Protein accession number
tat-binding protein homolog
Cell cycle regulation
putative Skp1 family protein
putative multiprotein bridging factor type 1
CCAAT-box DNA binding protein subunit B
putative 60S ribosomal protein L40/UBI
putative 60S ribosomal protein L10
putative translation initiation factor eIF-1A
putative elongation factor 1 (EF-1)
60S ribosomal protein L4
putative apicoplast ribosomal protein L15 precursor
putative translation elongation factor EF-1, subunit alpha
rab specific GDP dissociation inhibitor
putative ubiquitin transferase
merozoite surface protein 3
merozoite surface protein 3
duffy binding-like merozoite surface protein
parasite-infected erythrocyte surface protein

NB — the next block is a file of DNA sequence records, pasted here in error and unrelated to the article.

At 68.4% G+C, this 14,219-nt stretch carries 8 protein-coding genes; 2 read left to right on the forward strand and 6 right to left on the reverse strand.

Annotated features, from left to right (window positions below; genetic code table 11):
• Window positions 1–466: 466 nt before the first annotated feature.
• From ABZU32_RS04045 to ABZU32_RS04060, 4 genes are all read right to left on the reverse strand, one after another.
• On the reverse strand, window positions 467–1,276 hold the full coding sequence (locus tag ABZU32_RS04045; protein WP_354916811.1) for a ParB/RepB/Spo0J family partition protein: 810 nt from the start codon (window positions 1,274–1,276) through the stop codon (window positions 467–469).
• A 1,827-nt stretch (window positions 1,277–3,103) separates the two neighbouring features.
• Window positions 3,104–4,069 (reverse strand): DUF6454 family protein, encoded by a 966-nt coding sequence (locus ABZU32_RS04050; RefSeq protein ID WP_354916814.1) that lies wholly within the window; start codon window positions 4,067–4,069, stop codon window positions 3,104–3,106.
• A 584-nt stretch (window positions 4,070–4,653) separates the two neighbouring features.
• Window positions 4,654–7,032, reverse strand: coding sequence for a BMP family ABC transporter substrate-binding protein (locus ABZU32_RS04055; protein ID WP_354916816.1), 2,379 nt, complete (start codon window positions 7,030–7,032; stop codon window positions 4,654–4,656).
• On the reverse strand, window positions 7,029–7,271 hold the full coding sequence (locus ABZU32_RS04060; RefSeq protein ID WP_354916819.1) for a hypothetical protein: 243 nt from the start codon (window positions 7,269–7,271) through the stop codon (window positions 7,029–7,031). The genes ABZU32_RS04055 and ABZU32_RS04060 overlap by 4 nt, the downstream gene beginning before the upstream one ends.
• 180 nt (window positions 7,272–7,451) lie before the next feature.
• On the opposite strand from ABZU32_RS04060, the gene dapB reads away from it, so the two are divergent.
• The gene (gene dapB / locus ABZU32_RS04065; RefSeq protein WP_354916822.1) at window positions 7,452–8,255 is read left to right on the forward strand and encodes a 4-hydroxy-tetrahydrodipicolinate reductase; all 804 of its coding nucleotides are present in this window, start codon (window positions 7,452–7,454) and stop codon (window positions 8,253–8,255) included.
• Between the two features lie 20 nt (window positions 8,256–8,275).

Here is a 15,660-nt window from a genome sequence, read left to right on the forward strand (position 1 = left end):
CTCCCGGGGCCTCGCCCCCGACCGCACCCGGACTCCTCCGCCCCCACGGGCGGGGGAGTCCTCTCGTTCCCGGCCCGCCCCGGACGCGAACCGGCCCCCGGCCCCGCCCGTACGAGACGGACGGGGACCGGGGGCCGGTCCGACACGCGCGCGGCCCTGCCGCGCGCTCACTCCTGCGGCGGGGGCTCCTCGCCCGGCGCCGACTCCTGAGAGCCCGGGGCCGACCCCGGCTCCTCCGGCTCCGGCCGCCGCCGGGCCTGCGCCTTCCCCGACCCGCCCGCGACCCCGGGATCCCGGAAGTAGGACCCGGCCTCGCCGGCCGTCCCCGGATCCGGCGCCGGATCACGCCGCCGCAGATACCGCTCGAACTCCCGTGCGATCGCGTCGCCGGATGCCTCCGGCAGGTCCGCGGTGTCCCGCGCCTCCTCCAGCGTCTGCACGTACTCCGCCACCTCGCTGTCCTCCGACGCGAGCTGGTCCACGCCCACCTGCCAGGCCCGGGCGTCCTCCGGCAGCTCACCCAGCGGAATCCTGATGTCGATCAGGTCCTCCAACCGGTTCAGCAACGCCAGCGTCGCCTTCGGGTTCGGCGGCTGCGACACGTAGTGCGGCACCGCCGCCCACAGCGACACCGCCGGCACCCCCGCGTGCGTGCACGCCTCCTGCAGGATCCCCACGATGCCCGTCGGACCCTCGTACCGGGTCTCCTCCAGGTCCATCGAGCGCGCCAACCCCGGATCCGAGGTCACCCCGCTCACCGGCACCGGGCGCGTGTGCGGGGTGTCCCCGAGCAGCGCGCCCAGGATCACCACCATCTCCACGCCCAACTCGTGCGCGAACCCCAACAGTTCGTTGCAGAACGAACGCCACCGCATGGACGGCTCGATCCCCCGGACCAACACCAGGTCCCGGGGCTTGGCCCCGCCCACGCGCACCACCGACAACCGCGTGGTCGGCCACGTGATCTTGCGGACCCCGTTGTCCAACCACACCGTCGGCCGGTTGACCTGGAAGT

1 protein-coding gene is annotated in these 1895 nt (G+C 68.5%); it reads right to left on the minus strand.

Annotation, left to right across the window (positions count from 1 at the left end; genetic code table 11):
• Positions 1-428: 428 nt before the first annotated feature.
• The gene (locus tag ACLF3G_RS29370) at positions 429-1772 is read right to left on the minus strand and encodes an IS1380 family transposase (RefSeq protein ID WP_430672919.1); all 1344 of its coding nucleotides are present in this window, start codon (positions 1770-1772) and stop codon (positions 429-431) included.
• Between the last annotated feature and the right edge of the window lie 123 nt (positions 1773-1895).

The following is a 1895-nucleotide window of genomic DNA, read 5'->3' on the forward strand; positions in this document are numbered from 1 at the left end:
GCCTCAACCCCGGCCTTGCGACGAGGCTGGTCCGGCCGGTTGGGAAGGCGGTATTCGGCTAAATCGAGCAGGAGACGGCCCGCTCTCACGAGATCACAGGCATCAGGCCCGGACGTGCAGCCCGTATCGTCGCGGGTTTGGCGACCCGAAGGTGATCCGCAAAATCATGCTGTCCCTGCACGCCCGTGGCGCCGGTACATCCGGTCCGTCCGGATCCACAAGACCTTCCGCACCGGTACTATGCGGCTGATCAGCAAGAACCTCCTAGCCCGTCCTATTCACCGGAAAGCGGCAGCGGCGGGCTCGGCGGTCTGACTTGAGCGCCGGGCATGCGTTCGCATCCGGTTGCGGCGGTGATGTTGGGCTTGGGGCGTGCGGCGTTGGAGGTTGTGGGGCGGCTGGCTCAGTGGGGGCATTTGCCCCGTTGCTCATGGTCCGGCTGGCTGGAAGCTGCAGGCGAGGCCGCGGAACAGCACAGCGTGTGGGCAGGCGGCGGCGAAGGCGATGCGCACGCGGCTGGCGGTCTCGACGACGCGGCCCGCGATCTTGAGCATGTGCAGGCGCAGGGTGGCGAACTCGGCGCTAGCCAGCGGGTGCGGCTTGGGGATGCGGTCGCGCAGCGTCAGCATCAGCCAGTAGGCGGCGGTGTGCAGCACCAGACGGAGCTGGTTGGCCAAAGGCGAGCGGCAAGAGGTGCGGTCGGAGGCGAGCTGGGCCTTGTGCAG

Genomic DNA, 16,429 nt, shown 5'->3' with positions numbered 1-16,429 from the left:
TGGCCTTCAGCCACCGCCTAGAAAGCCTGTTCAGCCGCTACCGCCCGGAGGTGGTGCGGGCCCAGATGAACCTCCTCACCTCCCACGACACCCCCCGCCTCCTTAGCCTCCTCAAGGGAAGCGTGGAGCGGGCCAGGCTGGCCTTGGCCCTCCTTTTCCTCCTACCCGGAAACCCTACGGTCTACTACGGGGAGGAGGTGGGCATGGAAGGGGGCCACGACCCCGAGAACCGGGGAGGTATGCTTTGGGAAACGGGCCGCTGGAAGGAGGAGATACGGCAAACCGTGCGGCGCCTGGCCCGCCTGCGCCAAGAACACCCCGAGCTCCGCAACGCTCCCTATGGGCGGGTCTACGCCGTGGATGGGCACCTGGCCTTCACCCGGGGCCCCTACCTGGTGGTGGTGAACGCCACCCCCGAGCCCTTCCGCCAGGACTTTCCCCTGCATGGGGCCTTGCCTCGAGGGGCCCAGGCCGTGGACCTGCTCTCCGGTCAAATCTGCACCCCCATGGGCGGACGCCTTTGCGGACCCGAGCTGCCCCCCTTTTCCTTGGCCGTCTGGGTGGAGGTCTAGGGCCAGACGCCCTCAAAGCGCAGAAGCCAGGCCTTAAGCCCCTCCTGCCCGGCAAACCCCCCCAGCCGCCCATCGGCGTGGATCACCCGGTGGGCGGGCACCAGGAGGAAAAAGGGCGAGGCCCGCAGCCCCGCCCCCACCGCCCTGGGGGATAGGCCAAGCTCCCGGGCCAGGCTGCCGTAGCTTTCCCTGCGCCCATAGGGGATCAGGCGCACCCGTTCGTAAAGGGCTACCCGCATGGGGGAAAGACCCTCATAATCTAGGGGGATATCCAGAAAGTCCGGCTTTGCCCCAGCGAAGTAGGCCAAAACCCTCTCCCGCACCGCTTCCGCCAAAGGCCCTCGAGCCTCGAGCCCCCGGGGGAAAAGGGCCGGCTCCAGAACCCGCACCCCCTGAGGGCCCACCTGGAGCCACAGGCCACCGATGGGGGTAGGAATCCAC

Plasmodium exported protein, unknown function
Moreover, the yeast 2-hybrid assay using PF10_0111 as a bait revealed 15 PPI preys (Table 1), confirming that it is associated with (1) transcriptional regulation involving a CCAAT-box DNA binding protein subunit B (PF11_0477) containing a histone-like transcription factor domain, and (2) translation involving a putative translation elongation factor EF-1 subunit alpha (PF11_0245), a putative 60S ribosomal protein L4 (PFE0350c), and a putative ribosomal protein L15 precursor predicted to localize to the apicoplast (PF14_0270), a specific organelle of prokaryotic origin found in Apicomplexa parasites. PF10_0111 may also be associated with protein modifications involving a putative ubiquitin transferase (MAL7P1.19)  and chromatin fluidity involving a putative nucleosome assembly protein (PFI0930c).